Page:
Hopkins on UW's NIT victory: "We found a way to win. It wasn’t pretty. I said before the NIT is an energy tournament and our games, I thought played our hearts out."

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Mike Hopkins captured his first postseason win with Washington following a 77-74 victory over Boise State in the first round of the National Invitation Tournament on Wednesday at Alaska Airlines Arena.

The No. 5 seed Huskies (21-12) snapped a two-game skid and advance to play at No. 1 Saint Mary’s 8 p.m. Monday on ESPNU.

Here’s video and quotes of the postgame interview with Hopkins.


(On the final minute of the game) “You’re going to give me a heart attack right now, to go over that right now. Our guys have been very aggressive. I was so happy the way that they came out with energy and aggressiveness. When we built a 10-point lead with 40 seconds to go we said no fouls. Just do not foul. They’re going to try to take it. They make two it two or three or take the ball out, we need the clock. We were still being a little bit too aggressive, which stopped the clock, put them at the line, set up their defense, all the things that you don’t want to happen. For the most part we found a way to win. It wasn’t pretty. I said before, the NIT is an energy tournament. Our guys played their hearts out, both teams did. It wasn’t perfect, but we played good enough defense in the first half to get that lead and it carried us to the end of the game.”

(On difference between the second quarter and the third quarter) “I just think that he’s a great coach and they have a championship program. They have one of the best players in the country that nobody knows about. I knew about it when we scrimmaged them the first time and went wow. Watching him in basketball, he can pass, he can dribble, he can shoot. He competes. He can drive. He rebounds. Championship coaches, championship programs, they never say die. You knew they were going to make a run. When they cut it to three, we did a good job to get it back up to 10 with the last 40 seconds. The cushion that we got in the first half I think saved us.”

(On any change in coaching strategy with quarters and five fouls) “I think it was the end of the first quarter we tried to go two-for-one, we haven’t tried to do that in a long time. Two-for-one could end up getting you four extra shots than your opponent so we tried it. Didn’t execute it great, but it was something that we just put in recently. It is, getting to that foul line. That foul game is huge. That’s where they beat us in the first half. They got us in foul trouble, they went to the foul line. That’s what we didn’t. But in the second half, in the third quarter we got them in early foul trouble and I think that’s where we were able to capitalize a little bit.”

(On Jaylen Nowell’s defense) “Jaylen (Nowell), he’s a great player and he competes. And he’s small back there. Boise, the one thing I will always remember about them the first time we played them in exhibition is they were so physical. You know you play a team and you feel them. They’re big, they’re physical, they’re boxing out and they’re all really well coached. Jaylen is over there looking like he’s 6’3 battling, those guys are monsters. He did a heck of a job. In the first half we talked about. Look at our stats. David (Crisp) had five rebounds. Matisse (Thybulle) had five rebounds. (Jaylen) had six rebounds. Dominic Green had seven. He had six at half time. That’s what you need in our zone and that was big, especially in the first half.”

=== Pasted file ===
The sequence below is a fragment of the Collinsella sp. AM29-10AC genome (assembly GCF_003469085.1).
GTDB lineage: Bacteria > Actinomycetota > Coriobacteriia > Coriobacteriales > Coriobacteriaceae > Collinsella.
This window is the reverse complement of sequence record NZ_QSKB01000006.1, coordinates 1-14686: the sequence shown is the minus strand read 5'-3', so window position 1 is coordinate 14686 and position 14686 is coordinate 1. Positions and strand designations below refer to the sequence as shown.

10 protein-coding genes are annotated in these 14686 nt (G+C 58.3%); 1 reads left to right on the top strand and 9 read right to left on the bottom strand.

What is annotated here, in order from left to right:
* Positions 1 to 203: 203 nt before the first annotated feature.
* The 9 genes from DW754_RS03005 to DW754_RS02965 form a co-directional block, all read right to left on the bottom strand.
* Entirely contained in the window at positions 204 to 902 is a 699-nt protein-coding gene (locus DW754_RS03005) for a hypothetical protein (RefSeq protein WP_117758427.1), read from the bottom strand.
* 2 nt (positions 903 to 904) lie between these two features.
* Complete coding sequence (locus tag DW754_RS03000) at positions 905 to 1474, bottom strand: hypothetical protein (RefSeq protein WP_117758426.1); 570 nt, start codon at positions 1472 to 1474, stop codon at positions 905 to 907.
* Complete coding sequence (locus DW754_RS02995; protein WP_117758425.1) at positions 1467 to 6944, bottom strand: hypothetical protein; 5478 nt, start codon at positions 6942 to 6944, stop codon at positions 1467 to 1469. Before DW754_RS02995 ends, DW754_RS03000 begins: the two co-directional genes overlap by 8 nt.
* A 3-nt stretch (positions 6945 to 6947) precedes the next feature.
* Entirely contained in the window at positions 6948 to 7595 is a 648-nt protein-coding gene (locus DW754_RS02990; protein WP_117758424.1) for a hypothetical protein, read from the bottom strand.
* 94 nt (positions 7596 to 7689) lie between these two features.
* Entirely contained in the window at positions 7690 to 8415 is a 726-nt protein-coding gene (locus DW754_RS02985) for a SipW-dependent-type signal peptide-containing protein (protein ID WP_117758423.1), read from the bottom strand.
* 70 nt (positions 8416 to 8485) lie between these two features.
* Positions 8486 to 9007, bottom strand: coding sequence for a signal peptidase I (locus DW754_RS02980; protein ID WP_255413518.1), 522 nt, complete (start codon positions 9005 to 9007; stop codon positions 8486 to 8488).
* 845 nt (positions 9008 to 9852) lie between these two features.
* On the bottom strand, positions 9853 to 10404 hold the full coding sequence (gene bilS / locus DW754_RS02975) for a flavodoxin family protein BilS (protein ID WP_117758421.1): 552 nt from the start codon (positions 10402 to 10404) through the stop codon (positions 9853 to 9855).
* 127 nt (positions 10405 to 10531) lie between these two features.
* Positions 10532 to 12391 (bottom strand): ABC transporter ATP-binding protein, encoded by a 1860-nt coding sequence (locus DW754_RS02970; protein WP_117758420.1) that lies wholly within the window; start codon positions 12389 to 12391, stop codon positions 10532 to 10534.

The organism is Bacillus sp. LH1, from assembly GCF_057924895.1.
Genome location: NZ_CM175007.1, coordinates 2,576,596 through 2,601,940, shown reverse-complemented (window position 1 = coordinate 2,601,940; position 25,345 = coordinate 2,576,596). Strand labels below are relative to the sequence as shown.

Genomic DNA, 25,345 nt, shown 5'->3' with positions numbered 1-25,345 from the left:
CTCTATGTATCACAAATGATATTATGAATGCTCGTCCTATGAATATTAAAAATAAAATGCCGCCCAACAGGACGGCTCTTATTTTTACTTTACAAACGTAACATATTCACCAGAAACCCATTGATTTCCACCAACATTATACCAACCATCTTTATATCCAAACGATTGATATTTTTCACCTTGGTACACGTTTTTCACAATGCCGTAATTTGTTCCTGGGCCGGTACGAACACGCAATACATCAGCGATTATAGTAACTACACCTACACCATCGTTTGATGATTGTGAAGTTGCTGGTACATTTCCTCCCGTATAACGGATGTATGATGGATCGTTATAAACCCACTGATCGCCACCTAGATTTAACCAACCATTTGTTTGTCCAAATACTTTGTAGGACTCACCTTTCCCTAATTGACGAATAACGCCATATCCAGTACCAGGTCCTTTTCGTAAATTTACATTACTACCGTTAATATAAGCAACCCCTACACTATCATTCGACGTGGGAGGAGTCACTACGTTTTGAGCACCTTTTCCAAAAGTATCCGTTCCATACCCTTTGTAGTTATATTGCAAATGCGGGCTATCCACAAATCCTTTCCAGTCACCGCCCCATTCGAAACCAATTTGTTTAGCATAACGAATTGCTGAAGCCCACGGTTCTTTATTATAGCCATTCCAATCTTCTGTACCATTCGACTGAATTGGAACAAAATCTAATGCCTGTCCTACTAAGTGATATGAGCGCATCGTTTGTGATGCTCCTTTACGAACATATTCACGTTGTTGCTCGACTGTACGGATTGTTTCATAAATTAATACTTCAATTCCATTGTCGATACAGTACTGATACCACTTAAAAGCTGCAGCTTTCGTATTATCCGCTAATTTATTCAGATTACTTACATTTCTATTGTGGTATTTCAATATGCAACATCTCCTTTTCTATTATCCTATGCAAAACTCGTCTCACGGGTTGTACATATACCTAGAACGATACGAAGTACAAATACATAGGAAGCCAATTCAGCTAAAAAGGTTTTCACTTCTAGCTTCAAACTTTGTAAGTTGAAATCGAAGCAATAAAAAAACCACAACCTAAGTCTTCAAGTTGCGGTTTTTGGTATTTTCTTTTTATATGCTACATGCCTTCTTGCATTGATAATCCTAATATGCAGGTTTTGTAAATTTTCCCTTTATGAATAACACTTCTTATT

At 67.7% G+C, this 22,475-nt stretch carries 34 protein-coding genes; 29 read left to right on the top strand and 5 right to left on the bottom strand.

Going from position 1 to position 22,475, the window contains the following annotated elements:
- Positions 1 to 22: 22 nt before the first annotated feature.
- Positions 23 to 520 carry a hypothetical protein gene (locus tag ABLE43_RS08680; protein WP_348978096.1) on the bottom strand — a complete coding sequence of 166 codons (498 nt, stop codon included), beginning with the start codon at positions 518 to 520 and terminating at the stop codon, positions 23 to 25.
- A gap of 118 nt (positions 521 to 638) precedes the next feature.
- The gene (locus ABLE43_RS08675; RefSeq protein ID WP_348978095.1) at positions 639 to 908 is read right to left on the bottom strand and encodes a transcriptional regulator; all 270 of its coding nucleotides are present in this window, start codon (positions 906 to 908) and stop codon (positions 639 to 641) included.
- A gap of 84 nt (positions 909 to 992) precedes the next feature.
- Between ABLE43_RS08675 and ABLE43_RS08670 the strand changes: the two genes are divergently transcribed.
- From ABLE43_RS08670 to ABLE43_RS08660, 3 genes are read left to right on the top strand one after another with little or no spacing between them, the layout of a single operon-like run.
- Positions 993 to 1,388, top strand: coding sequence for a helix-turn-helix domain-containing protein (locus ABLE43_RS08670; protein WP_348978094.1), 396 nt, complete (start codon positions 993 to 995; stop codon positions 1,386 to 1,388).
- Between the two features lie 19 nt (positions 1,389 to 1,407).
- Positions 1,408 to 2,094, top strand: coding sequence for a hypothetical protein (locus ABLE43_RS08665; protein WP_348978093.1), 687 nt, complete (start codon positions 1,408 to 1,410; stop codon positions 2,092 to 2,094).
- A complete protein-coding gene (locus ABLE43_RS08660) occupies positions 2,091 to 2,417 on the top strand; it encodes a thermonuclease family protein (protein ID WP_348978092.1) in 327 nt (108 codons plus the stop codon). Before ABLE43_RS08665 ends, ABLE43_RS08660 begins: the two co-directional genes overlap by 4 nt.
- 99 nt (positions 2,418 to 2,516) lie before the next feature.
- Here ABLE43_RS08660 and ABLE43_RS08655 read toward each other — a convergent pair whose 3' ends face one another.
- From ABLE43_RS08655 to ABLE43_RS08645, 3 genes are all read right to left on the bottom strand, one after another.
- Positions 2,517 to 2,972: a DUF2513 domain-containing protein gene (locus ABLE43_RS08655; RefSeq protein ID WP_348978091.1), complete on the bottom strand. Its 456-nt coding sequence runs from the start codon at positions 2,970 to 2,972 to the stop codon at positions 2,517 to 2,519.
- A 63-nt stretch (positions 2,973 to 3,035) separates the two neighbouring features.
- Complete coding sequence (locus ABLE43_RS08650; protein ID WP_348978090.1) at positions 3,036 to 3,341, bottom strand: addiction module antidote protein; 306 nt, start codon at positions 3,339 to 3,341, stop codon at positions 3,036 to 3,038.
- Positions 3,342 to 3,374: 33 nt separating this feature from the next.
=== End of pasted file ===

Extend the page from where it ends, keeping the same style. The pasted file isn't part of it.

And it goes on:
(On handling late-game pressure) “I think in both games (against Oregon and Oregon State) we got in foul trouble. In Oregon State we lost Jaylen and Noah (Dickerson), you’re two best offensive players for the most part. We have to do a better job on that. We work on a lot of different situations. We’ve been great in most of our close games, we’ve won most of our close games. For the most part, you just can’t foul at the end of games. Don’t foul! What part of that don’t you understand? Do you not know that? At the end of the day these kids played hard and that’s the most important thing. The execution wasn’t perfect, but we got through round one against a really good team. I’m proud of our guys.”

(On advancing in a tournament) “I think the great thing is there are a lot of teams that aren’t playing and there are a lot of teams that have a chance to get better, play against great competition, see what you’re team is about. Tournament play, getting a chance to advance and play a great team in Saint Mary’s, another great program, probably should have been in the tournament. That’s how you grow. You grow playing on the road, playing at home, playing against the best. I think our game against Boise State at the beginning of the year was a great test for us as an exhibition game against a team that out physicaled us, out did everything, and taught us a lot about ourselves early. Coach Rice, I would call him and I would ask him about our team and he had been a great friend of mine and gave me some great suggestions. Those things, you learn from it. Just that experience, this experience, playing in a prestigious tournament like the NIT with so many great teams, there are eight to 10 teams – I looked at the bracket like ‘woah, are we in the NCAA Tournament?’ The teams, the programs, the opportunity, it’s all incredible stuff.”